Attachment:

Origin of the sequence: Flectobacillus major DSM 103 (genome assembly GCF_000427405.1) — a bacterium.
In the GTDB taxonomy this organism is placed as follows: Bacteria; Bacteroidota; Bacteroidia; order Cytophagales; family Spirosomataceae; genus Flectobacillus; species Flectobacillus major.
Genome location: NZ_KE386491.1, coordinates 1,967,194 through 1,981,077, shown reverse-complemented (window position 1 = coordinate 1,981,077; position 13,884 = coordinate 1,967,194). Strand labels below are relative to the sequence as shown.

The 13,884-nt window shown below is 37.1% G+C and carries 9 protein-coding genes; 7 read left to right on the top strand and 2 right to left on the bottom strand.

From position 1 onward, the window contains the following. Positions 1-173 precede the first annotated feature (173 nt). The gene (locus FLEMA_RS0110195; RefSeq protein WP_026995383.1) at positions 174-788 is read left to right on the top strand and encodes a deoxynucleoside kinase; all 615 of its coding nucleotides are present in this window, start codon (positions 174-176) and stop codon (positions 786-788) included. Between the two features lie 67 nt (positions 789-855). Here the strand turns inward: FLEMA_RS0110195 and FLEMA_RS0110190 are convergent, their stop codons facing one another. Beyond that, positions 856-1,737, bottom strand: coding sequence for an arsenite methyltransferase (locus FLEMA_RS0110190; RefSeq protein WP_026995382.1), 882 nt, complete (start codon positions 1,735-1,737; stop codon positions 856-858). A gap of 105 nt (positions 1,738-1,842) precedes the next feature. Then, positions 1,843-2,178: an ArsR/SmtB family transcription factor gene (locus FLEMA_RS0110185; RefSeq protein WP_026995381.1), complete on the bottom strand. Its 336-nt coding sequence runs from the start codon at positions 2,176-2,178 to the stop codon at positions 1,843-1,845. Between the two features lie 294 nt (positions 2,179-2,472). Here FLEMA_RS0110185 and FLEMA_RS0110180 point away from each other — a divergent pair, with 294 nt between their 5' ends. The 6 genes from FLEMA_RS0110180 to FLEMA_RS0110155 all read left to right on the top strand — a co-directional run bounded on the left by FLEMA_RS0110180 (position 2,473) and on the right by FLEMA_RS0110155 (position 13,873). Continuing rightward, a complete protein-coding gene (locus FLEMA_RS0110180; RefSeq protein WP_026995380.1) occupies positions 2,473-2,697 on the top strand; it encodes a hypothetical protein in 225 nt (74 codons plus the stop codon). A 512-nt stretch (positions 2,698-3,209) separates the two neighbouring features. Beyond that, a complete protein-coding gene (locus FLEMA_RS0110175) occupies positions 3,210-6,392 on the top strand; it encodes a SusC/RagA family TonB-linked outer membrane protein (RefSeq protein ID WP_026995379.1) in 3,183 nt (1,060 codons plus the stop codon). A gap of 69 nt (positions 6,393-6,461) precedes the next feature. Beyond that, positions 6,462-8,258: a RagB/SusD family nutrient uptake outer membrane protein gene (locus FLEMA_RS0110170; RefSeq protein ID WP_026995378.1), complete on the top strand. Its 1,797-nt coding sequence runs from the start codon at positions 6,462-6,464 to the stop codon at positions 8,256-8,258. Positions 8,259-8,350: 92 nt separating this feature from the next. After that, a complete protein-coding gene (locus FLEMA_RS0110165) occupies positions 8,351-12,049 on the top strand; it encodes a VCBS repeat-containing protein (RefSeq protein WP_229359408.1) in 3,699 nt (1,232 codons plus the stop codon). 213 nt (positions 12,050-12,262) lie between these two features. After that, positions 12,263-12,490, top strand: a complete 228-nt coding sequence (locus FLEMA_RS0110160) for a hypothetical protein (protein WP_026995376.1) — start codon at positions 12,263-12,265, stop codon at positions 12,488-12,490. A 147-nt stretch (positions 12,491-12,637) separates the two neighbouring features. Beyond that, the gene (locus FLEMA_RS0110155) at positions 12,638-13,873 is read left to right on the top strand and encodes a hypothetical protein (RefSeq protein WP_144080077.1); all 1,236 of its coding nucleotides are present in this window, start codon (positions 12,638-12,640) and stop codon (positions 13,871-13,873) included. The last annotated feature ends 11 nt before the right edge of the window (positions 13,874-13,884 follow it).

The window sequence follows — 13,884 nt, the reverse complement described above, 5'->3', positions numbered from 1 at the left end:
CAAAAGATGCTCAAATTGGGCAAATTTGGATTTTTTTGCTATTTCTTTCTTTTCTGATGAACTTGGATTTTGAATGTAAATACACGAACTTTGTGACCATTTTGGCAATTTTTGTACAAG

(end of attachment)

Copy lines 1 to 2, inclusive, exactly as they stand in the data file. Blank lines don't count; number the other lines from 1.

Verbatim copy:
Origin of the sequence: Flectobacillus major DSM 103 (genome assembly GCF_000427405.1) — a bacterium.
In the GTDB taxonomy this organism is placed as follows: Bacteria; Bacteroidota; Bacteroidia; order Cytophagales; family Spirosomataceae; genus Flectobacillus; species Flectobacillus major.